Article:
The architects chosen to design these temporary structures have not had any of their buildings erected in London prior to their pavilions. Some of the architects involved over the years included Zaha Hadid, Smiljan Radić, Sou Fujimoto, Herzog & de Meuron and Ai Weiwei, Kazuyo Sejima and Ryue Nishizawa, Frank Gehry, Olafur Eliasson & Kjetil Thorsen, Álvaro Siza, and Eduardo Souto de Moura with Cecil Balmond, and Oscar Niemeyer.

With a very few exceptions, I have liked the pavilions and admired their often visually intriguing, original designs. My favourites were the 2007 pavilion by Olafur Eliasson & Kjetil Thorsen; 2009 by Kazuyo Sejima and Ryue Nishizawa; 2013 by Sou Fujimoto; and 2016 by Bjarke Ingels.

This year, the pavilion was designed by an architectural practice, Counterspace, based in Johannesburg (South Africa) and led by Sumayya Vally, who is the youngest architect to have become involved in the Serpentine pavilion project. According to the Serpentine’s website (www.serpentinegalleries.org/whats-on/serpentine-pavilion-2021-designed-by-counterspace/) the 2021 pavilion is:

“… based on past and present places of meeting, organising and belonging across several London neighbourhoods significant to diasporic and cross-cultural communities, including Brixton, Hoxton, Tower Hamlets, Edgware Road, Barking and Dagenham and Peckham, among others. Responding to the historical erasure and scarcity of informal community spaces across the city, the Pavilion references and pays homage to existing and erased places that have held communities over time and continue to do so today.”

Well, maybe this was the designers’ aim, but it does not convey that concept to me. This circular, building coloured black and white, immediately conjured up in my mind images of often disused municipal structures such as bandstands and public conveniences that might have been constructed on provincial British or even South African seafronts in the 1930s to 1950s. It might have been conceived with high-minded ideas in the architects’ heads, but I felt that the structure is lacking in visual interest both in detail and in its entirety. Compared with many of the previous pavilions erected on its site, this is one of the dullest I have seen. It is a shame that the pavilion’s creators did not put more effort into its appearance than into the message(s) it is supposed to convey.   To my taste, it is a disappointment but do not let me put you off: go and see it for yourself.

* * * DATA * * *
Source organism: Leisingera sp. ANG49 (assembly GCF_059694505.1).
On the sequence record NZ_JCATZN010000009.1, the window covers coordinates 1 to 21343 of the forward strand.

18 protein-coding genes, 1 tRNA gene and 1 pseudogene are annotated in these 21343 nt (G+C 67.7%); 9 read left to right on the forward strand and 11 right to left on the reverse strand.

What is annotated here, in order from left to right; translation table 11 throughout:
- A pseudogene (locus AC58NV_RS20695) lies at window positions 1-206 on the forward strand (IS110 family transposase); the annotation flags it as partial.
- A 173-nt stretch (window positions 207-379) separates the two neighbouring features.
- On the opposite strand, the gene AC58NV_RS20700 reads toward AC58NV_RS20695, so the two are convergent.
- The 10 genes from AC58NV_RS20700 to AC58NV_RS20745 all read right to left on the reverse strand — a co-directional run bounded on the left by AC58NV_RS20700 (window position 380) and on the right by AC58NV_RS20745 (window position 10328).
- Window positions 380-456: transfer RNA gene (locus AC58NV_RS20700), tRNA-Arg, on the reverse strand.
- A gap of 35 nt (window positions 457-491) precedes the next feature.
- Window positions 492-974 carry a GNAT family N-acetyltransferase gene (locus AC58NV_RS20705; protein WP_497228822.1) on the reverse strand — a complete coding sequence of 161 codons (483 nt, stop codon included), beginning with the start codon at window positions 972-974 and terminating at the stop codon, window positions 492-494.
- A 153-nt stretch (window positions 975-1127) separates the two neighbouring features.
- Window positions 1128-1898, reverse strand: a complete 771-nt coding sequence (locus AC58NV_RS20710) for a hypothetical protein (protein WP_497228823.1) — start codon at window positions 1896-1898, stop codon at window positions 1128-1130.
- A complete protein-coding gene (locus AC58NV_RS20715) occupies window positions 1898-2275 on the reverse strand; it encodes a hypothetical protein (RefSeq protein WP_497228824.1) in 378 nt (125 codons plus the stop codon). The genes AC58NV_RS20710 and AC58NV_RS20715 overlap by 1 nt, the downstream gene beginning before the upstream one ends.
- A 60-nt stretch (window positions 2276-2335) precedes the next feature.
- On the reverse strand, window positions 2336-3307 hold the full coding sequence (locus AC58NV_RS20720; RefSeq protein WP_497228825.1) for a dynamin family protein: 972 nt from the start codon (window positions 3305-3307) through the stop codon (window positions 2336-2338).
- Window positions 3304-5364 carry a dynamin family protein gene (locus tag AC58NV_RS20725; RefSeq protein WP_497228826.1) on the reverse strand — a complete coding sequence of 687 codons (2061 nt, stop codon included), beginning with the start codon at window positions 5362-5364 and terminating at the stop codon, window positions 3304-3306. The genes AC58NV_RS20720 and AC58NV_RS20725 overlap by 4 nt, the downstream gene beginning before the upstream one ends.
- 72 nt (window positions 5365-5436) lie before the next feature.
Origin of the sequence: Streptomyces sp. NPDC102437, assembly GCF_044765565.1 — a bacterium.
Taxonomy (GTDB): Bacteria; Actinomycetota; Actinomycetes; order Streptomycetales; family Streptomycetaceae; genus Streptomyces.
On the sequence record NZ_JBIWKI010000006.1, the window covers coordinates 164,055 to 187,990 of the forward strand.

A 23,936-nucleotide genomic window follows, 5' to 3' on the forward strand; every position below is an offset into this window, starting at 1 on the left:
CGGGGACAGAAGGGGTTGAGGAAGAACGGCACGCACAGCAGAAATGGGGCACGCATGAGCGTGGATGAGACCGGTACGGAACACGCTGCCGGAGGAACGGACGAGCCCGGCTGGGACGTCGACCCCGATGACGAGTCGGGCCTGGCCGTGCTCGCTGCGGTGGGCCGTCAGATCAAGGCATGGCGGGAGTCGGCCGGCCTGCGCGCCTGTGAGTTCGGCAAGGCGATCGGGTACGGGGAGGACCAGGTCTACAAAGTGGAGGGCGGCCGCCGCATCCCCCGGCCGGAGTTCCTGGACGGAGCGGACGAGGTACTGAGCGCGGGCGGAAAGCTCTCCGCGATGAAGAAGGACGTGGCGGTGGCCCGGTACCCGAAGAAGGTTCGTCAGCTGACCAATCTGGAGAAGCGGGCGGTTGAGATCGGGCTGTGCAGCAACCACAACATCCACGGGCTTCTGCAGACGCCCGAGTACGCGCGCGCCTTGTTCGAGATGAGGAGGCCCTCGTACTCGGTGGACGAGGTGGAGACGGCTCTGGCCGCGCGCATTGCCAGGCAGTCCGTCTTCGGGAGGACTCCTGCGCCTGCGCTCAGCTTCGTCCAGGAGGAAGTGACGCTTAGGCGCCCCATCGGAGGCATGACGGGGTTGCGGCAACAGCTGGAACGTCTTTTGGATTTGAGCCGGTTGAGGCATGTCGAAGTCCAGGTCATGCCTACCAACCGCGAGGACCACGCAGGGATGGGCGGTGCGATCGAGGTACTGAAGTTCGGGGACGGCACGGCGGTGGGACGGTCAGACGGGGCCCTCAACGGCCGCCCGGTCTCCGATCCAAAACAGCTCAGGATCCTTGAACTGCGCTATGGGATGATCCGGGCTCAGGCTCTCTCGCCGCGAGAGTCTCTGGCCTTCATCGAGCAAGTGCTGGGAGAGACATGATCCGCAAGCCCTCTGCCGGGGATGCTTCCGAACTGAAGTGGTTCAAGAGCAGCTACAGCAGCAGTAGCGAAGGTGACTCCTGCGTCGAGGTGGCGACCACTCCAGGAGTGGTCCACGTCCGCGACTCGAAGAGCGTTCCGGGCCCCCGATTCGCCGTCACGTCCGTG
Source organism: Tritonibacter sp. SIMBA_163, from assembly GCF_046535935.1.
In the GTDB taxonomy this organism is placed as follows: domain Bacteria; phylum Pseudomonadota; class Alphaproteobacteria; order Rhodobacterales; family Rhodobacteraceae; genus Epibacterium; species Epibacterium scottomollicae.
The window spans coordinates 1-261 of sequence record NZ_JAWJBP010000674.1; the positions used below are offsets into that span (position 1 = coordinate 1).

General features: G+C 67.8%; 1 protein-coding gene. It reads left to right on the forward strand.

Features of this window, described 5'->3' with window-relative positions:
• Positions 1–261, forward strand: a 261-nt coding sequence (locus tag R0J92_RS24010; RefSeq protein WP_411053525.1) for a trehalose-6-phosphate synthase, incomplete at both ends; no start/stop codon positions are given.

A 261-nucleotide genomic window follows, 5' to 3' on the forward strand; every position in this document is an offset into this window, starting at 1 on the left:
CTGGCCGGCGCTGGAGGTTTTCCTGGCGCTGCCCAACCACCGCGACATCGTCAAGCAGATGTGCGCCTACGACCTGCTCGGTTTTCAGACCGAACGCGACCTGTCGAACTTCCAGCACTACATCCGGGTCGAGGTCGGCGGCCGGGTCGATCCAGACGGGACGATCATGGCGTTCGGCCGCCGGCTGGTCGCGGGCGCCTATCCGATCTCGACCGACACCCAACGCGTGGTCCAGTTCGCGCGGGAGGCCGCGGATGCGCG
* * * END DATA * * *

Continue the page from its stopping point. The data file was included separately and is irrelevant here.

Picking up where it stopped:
Two gardens: one old and one new

DURING OUR TEENAGE YEARS, my friends. Francis, Hugh, and Michael, and I used to take short trips to places of interest outside London. Amongst the many places we visited were Oxford, Cambridge, Salisbury, and Winchester, to name but a few. In those days, the mid to late 1960s, none of us could drive. So, we had to rely on getting to places by public transport. On one occasion, we arrived in Cirencester, hoping to find some way of getting to the remains of the Roman villa at Chedworth, which is about ten miles distant from it. The situation looked desperate. We were worrying that we would have to walk when I spotted an old-fashioned looking bus arrive. The driver told us that he operated a once a week service that passed Chedworth. We boarded and reached our goal.

Pavilion by Smiljan Radic in the Oudolf Field garden

One place that we always wanted to visit was the garden at Stourhead in Wiltshire. Famed for its spectacular landscaping including many architectural ‘follies’, this place was, despite our extensive research, impossible to reach using public transport. It remained one of our greatest wishes to see Stourhead, as great as the Jewish people’s desire to see the so-called Holy Land. Stourhead was almost our ‘Goldene Medina’. We never managed to  reach it together.